Mister Roberts is aboard a US cargo ship, working in the Pacific during the Second World War. He'd do anything to leave the quiet of the ship to join in the "action". Trouble is, the captain of the ship, is a bit of a tyrant, and isn't willing to sign Roberts' transfer requests. Also on board is Ensign Pulver, who avoids work as best he can, whilst living off the riches of his buying and selling. Roberts and the crew are in constant battle, even over the smallest of disagreements.
All the Uproarious Fun of the Smash Broadway Play!
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Did You Know?
The USS Hewell (AG-145), the ship utilized as the Reluctant, was NOT an LCM but an "AG", a small backwaters naval cargo ship. See more
When Mister Roberts finally leaves the U.S.S. Reluctant by seaplane, the plane makes a 180 degree turn to the left and makes a close fly-by along the starboard side of the ship. This shot was not taken from the plane; it was taken from a camera boat passing the ship. You can see the wake from this boat at the left side of the screen as it meets the side of the Reluctant at the waterline. See more
Lt. j.g. Douglas A. Roberts
[Pulver is expecting the company of a woman. Roberts reads out the embroidered words on one of Pulver's pillows in dismay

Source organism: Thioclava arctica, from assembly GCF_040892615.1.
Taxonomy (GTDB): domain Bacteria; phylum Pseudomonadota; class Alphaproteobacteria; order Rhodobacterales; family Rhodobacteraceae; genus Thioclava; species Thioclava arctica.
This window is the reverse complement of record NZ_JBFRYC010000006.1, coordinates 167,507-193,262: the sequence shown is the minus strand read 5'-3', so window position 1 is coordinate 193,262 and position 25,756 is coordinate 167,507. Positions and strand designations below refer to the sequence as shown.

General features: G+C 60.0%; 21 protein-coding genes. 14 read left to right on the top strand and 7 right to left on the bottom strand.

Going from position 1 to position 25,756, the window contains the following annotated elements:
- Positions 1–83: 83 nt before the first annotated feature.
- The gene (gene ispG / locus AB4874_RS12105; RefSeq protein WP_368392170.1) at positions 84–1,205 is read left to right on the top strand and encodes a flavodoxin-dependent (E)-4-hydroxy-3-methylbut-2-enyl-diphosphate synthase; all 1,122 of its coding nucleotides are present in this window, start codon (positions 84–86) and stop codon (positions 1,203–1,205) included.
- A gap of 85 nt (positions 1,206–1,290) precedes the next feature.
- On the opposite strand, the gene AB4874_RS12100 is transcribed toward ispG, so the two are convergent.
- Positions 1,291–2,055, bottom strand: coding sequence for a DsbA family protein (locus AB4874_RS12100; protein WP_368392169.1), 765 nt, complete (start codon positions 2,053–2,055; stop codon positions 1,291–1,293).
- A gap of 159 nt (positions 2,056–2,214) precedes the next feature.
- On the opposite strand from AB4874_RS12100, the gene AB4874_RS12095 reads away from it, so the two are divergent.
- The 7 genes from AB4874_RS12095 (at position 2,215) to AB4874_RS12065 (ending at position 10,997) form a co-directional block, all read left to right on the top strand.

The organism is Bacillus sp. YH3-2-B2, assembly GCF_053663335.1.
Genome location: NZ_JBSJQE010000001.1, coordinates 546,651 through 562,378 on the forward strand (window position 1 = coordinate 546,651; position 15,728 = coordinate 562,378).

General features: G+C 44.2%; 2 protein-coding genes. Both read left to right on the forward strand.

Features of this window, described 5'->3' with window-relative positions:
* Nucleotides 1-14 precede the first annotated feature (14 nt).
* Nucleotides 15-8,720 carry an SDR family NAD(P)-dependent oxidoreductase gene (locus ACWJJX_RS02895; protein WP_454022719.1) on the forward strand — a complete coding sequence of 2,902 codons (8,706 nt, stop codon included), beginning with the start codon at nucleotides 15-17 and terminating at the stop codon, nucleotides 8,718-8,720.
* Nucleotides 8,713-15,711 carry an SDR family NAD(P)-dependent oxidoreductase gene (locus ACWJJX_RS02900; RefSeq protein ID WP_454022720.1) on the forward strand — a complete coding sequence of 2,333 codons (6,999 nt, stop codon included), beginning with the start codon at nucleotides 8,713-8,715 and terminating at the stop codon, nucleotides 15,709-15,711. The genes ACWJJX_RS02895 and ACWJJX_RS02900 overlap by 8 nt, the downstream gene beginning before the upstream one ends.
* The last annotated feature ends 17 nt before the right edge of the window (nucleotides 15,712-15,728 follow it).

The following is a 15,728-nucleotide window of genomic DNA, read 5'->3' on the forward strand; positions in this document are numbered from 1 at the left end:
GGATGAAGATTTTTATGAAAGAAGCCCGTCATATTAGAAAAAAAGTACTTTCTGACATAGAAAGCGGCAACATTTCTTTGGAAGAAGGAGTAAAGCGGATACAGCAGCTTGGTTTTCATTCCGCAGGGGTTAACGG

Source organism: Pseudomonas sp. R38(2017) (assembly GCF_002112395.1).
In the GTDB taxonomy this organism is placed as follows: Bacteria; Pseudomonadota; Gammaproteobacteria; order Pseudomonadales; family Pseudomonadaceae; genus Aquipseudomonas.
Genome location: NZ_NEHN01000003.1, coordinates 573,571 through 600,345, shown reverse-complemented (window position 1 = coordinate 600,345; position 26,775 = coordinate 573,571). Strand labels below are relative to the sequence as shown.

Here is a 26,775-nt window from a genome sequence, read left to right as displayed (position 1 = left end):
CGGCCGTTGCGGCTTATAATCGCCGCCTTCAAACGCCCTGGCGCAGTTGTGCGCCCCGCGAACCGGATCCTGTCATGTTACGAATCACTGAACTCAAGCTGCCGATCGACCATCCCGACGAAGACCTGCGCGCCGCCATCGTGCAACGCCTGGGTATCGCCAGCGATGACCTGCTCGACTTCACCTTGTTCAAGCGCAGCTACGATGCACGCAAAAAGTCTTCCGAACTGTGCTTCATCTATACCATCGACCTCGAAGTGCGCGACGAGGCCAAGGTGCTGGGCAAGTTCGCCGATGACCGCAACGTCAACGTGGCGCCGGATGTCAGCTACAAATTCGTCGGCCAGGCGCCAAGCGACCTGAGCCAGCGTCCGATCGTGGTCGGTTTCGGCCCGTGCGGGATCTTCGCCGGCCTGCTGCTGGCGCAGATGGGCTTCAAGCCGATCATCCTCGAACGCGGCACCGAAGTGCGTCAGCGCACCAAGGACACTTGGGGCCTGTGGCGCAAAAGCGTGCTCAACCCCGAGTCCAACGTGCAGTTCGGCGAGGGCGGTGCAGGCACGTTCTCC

Tonight or never. Compliments of The American Harvester Company. We plough deep while others sleep.
The seven top-billed actors listed in the opening credits are not listed with the other players in the end credits. See more
Television and the standard VHS prints substitute a different march that is played over the loudspeakers during the scene where Henry Fonda is listening to the VE Day celebrations and throws the captain's palm tree overboard. Also eliminated is the voice-over of Fonda humming the march as he walks up the gang ladder leaving the scene. See more
If I Could Be with You One Hour Tonight
Music by James P. Johnson
Words by Henry Creamer
Published by Warner Bros. Inc. (ASCAP)
Sung, hummed and whistled by Jack Lemmon
throughout film (uncredited) See more